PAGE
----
# How do you solve by completing the square a^2 -6a-5=0?

Jun 8, 2018

Solution: $a = 3 + \sqrt{14} \mathmr{and} a = 3 - \sqrt{14}$

#### Explanation:

${a}^{2} - 6 a - 5 = 0 \mathmr{and} {a}^{2} - 6 a = 5$ or

${a}^{2} - 6 a + 9 = 5 + 9$ or

${\left(a - 3\right)}^{2} = 14 \mathmr{and} a - 3 = \pm \sqrt{14}$ or

$a = 3 \pm \sqrt{14}$

Solution: $a = 3 + \sqrt{14} \mathmr{and} a = 3 - \sqrt{14}$ [Ans]

Jun 8, 2018

$a = 3 + \sqrt{14} , a = 3 - \sqrt{14}$

#### Explanation:

When we want to make a square out of a quadratic polynomial, we need to look at the b-coefficient of the polynomial (assuming $0 = a {x}^{2} + b x + c$).

We know that ${\left(a - b\right)}^{2} = {a}^{2} - 2 a b - {b}^{2}$.
Therefore our "a" is just going to be a, and b is going to be some number for which :

$- 2 a b = - 6 a$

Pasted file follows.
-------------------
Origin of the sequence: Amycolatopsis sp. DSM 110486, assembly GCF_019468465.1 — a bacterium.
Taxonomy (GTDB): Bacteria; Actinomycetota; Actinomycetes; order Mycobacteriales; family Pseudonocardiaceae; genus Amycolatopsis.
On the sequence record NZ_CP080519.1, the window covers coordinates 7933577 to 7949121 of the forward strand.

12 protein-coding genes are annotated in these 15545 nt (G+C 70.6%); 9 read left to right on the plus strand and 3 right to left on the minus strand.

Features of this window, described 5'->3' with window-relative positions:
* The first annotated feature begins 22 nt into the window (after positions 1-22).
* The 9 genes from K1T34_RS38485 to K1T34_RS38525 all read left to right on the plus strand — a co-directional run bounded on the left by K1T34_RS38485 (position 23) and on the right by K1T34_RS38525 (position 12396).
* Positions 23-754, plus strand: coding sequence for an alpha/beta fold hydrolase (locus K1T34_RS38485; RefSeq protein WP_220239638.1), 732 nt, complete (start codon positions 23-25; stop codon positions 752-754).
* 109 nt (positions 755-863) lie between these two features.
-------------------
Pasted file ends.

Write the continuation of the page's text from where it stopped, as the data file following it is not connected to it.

$- 2 b = - 6$
$b = 3$

So our square is going to be ${\left(a - 3\right)}^{2}$. However, the square equals to ${a}^{2} - 6 a + 9$ and we lack the +9 to complete the square.
Luckily, we are free to add a zero to the equation anytime we want. Like this :

${a}^{2} - 6 a + \left(9 - 9\right) - 5 = 0$
${a}^{2} - 6 a + 9 - 9 - 5 = 0$
${\left(a - 3\right)}^{2} - 14 = 0$
${\left(a - 3\right)}^{2} = 14$

Now we can square the equation, watch out for the plus/minus signs :

$| a - 3 | = \sqrt{14}$
$a - 3 = \pm \sqrt{14}$
$a = 3 \pm \sqrt{14}$

And we are finished.